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Exp Cell Res. 1983 Nov;149(1):119-27.

Development of brown fat cells in monolayer culture. II. Ultrastructural characterization of precursors, differentiating adipocytes and their mitochondria.


The stroma of mature brown fat has been shown to contain cells which can proliferate and accumulate fat in monolayer cultures, and which have inherent characteristics distinct from those of white fat precursor cells. The purpose of the present investigation was to characterize by electron microscopic analysis these brown fat cells and their subsequent development when they were grown in vitro. By comparison with the existing ultrastructural data on brown fat in situ, it could thus be determined whether or not the precursor cells have the capacity to differentiate in culture. The stromal-vascular fraction isolated from the brown fat of weaned rats was identified as containing adipocyte stem cells, preadipocytes, endothelial cells and a few mature adipocytes. During the first week in culture (i.e., growth phase to confluence), when multilocular fat accumulation occurred, the mitochondria of the preadipocytes developed cristae and matrix granules, as they do in differentiating brown fat in situ. Such granules have been shown to be a sign of intense inner membrane synthetic activity. After confluence, the mitochondria regressed in internal structure and became morphologically more similar to white fat mitochondria. It was concluded that mature brown fat contains precursor cells which can differentiate in vitro. However, this differentiation was incomplete, and the necessity of specific factors for a full mitochondrial development in brown fat is discussed.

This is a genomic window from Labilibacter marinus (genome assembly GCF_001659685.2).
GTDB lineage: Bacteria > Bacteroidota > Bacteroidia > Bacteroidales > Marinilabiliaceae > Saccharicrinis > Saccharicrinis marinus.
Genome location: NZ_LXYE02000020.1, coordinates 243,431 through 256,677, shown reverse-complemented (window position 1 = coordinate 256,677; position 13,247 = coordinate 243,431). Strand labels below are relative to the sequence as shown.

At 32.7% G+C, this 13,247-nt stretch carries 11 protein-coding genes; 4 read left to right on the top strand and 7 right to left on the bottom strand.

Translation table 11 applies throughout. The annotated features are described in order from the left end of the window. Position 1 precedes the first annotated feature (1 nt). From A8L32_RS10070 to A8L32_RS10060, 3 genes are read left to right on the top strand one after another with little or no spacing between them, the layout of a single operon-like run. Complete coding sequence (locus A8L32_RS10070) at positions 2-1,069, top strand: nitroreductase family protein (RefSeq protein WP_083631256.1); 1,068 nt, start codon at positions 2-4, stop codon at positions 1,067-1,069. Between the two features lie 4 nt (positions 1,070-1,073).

[Indexed for MEDLINE]

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